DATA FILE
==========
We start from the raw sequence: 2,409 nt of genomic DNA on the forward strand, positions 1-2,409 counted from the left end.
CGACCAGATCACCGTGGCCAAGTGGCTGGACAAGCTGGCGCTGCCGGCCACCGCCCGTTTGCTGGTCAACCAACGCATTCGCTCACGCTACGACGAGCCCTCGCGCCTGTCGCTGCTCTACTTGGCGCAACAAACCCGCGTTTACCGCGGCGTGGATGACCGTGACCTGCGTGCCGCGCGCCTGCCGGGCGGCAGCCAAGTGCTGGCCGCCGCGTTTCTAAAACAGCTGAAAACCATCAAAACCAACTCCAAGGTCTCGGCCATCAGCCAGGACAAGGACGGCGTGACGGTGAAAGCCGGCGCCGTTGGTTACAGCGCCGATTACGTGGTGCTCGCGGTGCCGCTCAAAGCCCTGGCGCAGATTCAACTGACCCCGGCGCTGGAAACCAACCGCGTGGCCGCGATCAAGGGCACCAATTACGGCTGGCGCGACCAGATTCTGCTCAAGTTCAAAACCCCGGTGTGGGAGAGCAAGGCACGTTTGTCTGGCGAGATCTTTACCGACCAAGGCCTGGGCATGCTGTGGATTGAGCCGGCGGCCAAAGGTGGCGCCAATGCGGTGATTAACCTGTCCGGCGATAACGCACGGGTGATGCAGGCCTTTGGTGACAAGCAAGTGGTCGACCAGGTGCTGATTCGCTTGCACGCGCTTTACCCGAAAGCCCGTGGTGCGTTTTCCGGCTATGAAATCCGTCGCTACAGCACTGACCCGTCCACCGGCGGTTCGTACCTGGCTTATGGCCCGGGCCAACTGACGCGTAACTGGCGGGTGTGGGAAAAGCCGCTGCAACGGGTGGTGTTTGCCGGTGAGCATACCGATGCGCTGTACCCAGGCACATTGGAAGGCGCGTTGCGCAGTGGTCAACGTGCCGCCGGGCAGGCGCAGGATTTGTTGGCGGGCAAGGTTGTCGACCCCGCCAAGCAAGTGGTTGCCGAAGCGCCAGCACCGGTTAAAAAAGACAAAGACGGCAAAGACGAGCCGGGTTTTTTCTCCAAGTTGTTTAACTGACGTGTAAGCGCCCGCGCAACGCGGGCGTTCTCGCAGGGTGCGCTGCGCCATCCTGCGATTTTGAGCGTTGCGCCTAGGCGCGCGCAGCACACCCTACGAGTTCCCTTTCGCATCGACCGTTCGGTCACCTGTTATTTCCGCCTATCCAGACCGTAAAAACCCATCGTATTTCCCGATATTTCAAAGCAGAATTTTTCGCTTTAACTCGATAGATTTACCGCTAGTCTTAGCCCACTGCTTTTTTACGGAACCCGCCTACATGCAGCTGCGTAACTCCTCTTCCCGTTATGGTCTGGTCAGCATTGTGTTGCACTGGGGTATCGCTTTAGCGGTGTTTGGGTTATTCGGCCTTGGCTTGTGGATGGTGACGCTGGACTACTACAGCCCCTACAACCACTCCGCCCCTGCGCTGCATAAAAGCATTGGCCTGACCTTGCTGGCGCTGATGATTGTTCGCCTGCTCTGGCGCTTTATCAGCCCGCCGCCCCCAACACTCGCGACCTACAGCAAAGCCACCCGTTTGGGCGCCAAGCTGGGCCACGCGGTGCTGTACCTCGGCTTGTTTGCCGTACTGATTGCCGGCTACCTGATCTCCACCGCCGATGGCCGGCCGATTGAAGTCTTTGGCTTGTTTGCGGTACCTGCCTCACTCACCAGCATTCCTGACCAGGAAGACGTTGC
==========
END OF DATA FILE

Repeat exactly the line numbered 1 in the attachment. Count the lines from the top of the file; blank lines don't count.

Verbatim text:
We start from the raw sequence: 2,409 nt of genomic DNA on the forward strand, positions 1-2,409 counted from the left end.